On April 23, 2011, Laressa Vargas encountered a DWI checkpoint in Albuquerque, New Mexico at 1 a.m. When she said, “good afternoon,” she and her car had a faint odor of alcohol, and her eyes were bloodshot. A deputy immediately suspected that she was driving under the influence of alcohol. She denied drinking alcohol.
The deputy asked her for a breath sample. She consented and registered 0.04. He requested another sample. She once again consented and registered 0.05. Interpreting the tests as inconsistent with his perception of her level of impairment, the deputy asked Vargas for a blood sample. She refused.
The deputy did not have a warrant for a blood test, nor could he have obtained one because state law required that such a warrant affidavit state a belief that Vargas had committed a felony or caused death or great bodily injury while driving under the influence of alcohol. NMSA 1978, § 66-8-111(A ...
by Matt Clarke
On September 27, 2017, the Court of Criminal Appeals of Texas held that a guilty plea for obtaining a controlled substance “through the use of a fraudulent prescription form” was invalid because it was given as a result of deficient legal advice from defendant’s attorney who failed to inform defendant that the prosecution would not be able to meet its burden of proof in light of governing case law precedent.
The prosecution’s theory of the case was that Lewis had hand-written a false prescription on an otherwise legitimate preprinted prescription form bearing the name of a physician’s assistant. Darren Lewis pleaded guilty to using a fraudulent prescription form to obtain a controlled substance in violation of § 481.129(a)(5)(B), Texas Health & Safety Code Ann., and received a five-year plea-bargained prison sentence.
Once he was in prison, Lewis discovered that under Avery v. State, 359 S.W.3d 230 (Tex. Crim. App. 2012), the State would have been unable to meet its burden of proof to convict him of violating § 481.129(a)(5)(B). He filed a habeas-corpus application, arguing that his guilty plea was “involuntary due to the ineffective assistance of ...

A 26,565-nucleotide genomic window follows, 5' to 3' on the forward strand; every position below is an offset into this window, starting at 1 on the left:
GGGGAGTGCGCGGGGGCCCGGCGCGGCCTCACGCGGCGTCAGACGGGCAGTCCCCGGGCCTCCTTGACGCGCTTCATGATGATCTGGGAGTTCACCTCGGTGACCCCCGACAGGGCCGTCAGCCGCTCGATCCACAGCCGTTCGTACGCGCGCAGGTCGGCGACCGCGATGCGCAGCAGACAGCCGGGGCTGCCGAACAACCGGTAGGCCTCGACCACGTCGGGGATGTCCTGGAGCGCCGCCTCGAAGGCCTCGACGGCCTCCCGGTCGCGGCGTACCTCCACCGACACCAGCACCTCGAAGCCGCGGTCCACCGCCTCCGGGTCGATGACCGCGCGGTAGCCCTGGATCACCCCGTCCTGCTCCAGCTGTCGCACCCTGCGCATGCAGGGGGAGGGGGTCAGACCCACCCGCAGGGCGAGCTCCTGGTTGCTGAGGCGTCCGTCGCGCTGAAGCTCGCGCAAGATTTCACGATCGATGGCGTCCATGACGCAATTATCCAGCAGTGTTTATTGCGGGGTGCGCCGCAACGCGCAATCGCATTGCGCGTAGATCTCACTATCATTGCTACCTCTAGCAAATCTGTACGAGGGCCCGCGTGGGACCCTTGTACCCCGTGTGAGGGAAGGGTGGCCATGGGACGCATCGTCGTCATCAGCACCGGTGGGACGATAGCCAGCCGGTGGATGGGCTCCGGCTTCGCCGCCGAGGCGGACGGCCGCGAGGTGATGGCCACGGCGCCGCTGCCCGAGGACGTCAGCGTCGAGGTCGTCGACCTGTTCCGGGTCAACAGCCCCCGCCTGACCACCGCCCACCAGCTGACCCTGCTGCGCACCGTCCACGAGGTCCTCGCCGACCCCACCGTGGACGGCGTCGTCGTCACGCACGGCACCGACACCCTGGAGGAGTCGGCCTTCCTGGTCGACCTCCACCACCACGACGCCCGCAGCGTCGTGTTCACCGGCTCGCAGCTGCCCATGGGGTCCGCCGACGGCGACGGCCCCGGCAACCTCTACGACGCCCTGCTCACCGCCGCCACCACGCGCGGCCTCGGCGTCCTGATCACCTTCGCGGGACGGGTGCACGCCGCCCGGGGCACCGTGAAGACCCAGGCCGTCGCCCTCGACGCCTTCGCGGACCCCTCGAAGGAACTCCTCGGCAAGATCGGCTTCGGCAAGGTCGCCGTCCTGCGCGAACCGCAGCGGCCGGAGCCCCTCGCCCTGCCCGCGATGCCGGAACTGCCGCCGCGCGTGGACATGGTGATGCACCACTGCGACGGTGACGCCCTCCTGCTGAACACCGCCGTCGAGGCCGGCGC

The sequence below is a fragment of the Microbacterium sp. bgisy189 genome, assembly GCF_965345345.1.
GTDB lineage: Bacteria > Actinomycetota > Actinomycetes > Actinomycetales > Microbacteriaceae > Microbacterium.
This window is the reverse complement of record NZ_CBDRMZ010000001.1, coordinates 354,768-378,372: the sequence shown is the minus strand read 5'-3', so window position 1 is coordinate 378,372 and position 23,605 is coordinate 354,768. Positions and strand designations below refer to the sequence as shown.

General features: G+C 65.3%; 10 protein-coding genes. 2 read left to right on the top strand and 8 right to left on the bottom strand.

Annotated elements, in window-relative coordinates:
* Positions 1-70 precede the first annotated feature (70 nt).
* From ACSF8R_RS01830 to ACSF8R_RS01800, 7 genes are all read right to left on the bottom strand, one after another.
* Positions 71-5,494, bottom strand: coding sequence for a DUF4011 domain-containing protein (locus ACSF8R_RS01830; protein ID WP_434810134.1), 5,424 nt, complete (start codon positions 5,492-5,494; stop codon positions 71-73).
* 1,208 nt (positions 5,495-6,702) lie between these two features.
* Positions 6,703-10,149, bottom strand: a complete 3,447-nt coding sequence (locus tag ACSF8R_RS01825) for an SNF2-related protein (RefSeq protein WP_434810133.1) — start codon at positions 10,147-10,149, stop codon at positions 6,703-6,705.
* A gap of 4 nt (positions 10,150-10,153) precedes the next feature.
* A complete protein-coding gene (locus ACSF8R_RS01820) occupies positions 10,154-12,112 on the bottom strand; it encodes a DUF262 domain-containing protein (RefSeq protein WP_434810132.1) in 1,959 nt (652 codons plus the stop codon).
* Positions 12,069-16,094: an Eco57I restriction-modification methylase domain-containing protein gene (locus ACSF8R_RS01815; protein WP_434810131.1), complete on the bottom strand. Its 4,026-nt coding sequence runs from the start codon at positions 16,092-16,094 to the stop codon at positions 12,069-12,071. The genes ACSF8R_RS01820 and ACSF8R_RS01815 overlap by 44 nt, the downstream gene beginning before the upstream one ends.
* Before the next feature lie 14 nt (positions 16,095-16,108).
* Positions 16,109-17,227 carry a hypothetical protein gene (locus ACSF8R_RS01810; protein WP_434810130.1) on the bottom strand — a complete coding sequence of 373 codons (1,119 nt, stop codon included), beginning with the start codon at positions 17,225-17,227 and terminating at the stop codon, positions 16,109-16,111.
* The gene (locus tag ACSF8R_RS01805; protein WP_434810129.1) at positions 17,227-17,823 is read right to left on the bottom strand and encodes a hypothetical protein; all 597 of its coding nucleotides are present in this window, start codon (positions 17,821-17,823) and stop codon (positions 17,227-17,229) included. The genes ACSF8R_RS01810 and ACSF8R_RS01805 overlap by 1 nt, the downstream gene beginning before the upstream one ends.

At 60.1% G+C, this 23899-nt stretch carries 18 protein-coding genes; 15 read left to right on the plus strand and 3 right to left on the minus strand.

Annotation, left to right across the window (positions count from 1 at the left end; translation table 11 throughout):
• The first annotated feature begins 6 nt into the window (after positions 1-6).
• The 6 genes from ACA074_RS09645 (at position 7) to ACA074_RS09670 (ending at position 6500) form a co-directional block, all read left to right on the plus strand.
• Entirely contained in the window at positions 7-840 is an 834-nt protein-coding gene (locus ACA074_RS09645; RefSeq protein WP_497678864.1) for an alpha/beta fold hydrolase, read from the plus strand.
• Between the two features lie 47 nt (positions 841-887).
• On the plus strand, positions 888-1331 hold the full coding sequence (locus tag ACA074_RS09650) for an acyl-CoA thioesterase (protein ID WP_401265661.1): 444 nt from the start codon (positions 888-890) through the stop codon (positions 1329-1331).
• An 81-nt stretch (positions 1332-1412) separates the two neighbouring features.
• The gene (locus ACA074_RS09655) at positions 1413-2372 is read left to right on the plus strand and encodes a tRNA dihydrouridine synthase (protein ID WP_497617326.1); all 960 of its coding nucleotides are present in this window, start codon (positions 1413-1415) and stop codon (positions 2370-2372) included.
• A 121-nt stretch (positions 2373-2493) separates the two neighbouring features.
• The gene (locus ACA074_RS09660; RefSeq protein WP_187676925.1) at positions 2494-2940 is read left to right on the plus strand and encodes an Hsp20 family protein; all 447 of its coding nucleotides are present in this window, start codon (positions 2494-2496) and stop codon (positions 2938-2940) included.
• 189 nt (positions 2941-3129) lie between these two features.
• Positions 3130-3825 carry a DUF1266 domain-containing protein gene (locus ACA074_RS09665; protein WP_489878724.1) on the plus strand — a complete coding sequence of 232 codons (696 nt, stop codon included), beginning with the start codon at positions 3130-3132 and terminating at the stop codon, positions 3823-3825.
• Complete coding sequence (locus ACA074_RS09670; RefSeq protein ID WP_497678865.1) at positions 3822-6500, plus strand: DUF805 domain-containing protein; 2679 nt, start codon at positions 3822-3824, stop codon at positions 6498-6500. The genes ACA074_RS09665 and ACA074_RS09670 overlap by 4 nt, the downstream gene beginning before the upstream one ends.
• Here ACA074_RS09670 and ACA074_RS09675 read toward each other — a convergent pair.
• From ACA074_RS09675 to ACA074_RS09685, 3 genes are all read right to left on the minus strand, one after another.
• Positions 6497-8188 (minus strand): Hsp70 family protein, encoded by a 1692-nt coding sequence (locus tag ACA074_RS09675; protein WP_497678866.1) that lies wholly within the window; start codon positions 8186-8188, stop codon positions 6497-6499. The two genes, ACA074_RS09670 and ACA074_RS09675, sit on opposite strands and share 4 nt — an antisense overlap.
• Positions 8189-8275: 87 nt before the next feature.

by Matt Clarke
On December 11, 2017, the Supreme Court of Georgia vacated convictions and sentences for aggravated assault and firearms possession due to a merger error.
Thyrell Depree Donaldson, a Georgia state prisoner, appealed his convictions for felony murder, aggravated assault, and two counts of firearms possession, all in connection with the shooting death of Robert White Jr. The Supreme Court overruled the grounds Donaldson raised, but found two merger errors in his sentencing that he had not raised on appeal.
Donaldson was convicted of firing two shots at White, who was sitting atop the stairs outside Donaldson’s apartment. One bullet missed, but the other one struck White in the back, severing his spinal cord and perforating his aorta. As a result, he could not move his legs and died shortly thereafter due to blood loss.
Donaldson was indicted on six counts: malice murder (Count 1), felony murder predicated on aggravated assault (Count 2), aggravated assault for shooting White in the back (Count 3), aggravated assault for shooting at White and missing (Count 4), possession of a firearm during the commission of a felony (murder) (Count 5), and possession of a firearm during the commission of a felony (aggravated ...
by Matt Clarke
On December 5, 2017, the Supreme Court of Rhode Island held that, “from this point forward, Shatney v. State, 755 A.2d 130 (R.I. 2000), shall be deemed abrogated and inapplicable in any case involving both an initial application for postconviction relief and an applicant who has been sentenced to life without the possibility of parole.”
It further held that the Shatney hearing given to a prisoner sentenced to life without the possibility of parole (“LWOP”) had not been sufficient to qualify as the evidentiary hearing the court had previously required for prisoners serving LWOP on first application for postconviction relief pursuant to Tassone v. State, 42 A.3d 1277 (R.I. 2012). That is, Tassone mandates that prisoners serving LWOP receive an evidentiary hearing on the merits with respect to the first application for postconviction relief.